UPS and Anduril Drive Drone Sales and 3D Printing Opportunities

By on November 6th, 2019 in Ideas

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 Could drones drive 3D printer activity? [Source: Pixabay]
Could drones drive 3D printer activity? [Source: Pixabay]

Charles Goulding and Greer Veon of R&D Tax Savers examine how the rise in demand for industrial drones may increase 3D printing activity.

United Parcel Services (UPS), the multi-billion-dollar Corporation and largest package delivery service for over 200 countries, and tech company Anduril Inc. are creating comprehensive drone strategies. The business initiatives described below will change how we approach delivery and security methods, which could, in turn, drive 3D printing drone manufacturing opportunities.

The UPS Drone Strategy

 UPS Drone strategy [Source: Flickr]
UPS Drone strategy [Source: Flickr]

With a focused effort, UPS obtained the first full Part 135 Standard certification from the U.S. Federal Aviation Administration to operate commercial drone usage through their Flight Forward subsidiary. CEO David Abney says this approval allows the company to focus more on its drone technology, and strategically on healthcare initiatives. UPS has recognized that medical supplies are perfect products for drone delivery services.

The company argues that the drone service will be seen in many campus-like environments and that numbers will grow from working with twenty campuses to hundreds. In March, the company tested the method by initiating drone deliveries of various medicine samples, medical supplies, and records to the campus of healthcare provider WakeMed Health & Hospitals in Raleigh, North Carolina.

 CVS Pharmacy [Source: Flickr]
CVS Pharmacy [Source: Flickr]

UPS has developed deals with multiple healthcare providers. Consumer Value Source Health (CVS), the largest U.S. pharmacy healthcare provider service with over 4.5 million customers, is now working with UPS to develop drone technology for delivering prescriptions and other items to homes.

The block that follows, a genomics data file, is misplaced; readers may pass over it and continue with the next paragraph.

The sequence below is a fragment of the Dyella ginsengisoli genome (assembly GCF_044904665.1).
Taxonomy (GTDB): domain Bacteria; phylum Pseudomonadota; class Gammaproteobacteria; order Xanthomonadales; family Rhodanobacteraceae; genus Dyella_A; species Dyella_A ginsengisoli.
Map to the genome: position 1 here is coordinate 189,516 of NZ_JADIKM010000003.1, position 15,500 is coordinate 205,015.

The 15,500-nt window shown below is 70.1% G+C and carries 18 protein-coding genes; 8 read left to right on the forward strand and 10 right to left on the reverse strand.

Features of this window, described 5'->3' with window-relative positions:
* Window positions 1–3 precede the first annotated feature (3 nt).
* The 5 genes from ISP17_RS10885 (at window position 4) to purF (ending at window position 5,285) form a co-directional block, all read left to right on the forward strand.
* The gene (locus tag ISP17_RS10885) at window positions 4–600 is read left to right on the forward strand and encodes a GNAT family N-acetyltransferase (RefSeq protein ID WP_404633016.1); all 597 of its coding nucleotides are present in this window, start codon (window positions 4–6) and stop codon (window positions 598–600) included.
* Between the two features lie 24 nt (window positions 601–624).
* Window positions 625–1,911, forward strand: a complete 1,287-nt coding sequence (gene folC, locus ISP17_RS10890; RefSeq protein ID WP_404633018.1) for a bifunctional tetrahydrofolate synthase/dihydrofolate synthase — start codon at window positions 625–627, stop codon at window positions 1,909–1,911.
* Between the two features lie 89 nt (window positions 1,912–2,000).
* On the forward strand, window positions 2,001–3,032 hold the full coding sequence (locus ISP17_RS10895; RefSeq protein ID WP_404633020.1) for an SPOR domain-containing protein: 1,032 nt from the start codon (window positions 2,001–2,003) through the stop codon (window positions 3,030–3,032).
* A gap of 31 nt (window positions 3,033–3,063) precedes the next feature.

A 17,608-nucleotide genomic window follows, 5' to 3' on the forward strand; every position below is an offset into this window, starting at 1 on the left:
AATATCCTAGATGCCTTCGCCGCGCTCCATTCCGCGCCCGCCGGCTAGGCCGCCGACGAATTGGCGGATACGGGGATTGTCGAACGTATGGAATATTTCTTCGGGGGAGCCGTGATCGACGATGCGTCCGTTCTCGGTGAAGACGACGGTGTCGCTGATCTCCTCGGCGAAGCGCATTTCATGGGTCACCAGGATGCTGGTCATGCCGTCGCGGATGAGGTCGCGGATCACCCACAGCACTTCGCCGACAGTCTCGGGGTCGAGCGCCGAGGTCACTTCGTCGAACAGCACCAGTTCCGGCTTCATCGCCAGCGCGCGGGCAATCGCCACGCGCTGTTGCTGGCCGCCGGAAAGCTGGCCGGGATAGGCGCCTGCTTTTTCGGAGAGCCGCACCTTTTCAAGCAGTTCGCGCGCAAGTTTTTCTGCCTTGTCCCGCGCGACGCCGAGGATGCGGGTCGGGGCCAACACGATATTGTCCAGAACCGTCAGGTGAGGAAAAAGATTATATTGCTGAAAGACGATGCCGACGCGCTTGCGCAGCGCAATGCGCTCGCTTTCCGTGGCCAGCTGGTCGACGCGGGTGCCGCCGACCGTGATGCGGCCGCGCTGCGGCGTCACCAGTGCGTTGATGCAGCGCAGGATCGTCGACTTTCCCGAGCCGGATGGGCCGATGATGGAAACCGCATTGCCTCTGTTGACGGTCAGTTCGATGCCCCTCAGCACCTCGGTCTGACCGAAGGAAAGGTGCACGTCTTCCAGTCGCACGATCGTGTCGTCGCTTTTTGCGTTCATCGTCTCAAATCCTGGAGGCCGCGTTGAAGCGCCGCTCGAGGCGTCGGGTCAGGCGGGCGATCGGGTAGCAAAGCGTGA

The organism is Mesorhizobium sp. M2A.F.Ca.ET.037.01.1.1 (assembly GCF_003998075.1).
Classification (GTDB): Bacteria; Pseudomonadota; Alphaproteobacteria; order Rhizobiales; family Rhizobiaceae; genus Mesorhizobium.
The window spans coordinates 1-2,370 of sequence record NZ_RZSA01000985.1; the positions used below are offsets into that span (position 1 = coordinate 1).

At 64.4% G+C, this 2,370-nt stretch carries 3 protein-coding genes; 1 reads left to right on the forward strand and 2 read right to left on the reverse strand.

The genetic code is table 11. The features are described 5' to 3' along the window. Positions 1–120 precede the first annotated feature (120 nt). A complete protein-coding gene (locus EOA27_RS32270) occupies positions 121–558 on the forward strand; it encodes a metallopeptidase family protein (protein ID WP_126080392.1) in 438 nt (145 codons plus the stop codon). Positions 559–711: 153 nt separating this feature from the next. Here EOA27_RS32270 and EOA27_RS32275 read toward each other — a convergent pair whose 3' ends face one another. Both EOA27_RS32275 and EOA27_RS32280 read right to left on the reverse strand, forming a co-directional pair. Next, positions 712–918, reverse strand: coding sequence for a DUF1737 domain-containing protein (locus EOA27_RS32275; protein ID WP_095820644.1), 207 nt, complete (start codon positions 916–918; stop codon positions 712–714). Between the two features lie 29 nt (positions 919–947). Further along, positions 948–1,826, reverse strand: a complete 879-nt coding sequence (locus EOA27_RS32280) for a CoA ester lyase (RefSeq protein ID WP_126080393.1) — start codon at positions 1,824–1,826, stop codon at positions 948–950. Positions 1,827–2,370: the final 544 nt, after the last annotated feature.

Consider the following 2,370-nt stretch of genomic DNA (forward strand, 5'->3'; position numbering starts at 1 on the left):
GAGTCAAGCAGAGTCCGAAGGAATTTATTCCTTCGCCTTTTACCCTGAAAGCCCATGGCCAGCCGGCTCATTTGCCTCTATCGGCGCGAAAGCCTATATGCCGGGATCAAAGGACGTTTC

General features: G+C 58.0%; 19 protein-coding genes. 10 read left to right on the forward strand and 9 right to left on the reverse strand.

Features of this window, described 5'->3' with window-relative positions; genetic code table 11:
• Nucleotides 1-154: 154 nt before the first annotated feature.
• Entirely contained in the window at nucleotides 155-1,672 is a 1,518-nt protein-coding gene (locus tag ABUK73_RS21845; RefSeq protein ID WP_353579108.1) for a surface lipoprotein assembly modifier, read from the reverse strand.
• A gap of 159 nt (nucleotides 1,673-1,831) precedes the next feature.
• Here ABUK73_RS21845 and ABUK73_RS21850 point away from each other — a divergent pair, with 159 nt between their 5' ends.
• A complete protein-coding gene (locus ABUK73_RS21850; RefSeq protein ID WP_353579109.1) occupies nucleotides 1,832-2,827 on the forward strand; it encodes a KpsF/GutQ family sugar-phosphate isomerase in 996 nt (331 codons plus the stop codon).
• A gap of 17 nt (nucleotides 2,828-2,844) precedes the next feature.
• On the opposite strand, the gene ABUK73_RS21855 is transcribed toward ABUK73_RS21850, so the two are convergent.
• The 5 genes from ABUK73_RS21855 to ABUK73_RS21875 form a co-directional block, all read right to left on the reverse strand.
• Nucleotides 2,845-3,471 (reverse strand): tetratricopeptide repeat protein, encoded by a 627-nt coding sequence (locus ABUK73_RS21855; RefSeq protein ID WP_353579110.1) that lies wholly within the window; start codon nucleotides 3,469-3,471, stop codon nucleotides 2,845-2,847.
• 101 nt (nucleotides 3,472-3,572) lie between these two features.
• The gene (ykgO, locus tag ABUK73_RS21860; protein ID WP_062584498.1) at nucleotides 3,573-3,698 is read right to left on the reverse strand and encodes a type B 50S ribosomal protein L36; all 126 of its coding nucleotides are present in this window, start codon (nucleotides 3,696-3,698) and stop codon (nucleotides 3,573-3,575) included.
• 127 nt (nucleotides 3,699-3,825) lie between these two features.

Kaiser Permanente [Source: Flickr]
Kaiser Permanente [Source: Flickr]

The company also has plans with Kaiser Permanente, one of the most productive U.S. medical research institutions with annual revenue of $79.7 billion, to test drone logistics. AmerisourceBergen Corporation, a leading global healthcare solutions provider, also has plans to work with UPS to deliver pharmaceuticals and records to their hospital campuses across the nation and later worldwide. The initiative would then service more than 1,500 pharmaceutical manufacturers and over thousands of healthcare providers.

CEO Abney envisions that UPS will develop a full drone airline service that would be available for multiple locations and multiple deliveries. The company argues that the drone service’s numbers will grow and soon cross over into other types of delivery opportunities. UPS now appears as the frontrunner of the commercial drone race, as their progress puts the corporation ahead of other delivery service companies, such as and FedEx Corporation, who are also working to develop their own drone services.

Anduril, Inc. U.S. Government Focused Strategy

 The Pentagon [Source: Pixabay]
The Pentagon [Source: Pixabay]

Over the years, the Pentagon has invested in extensive research on drones for defensive applications. Now, U.S. military clients are using the Interceptor, a small drone programmed to spot other drones to knock out of the air with high force and speed. The drone can be programmed with camera and sensor systems in order to find and attack drones that could harm soldiers or bases.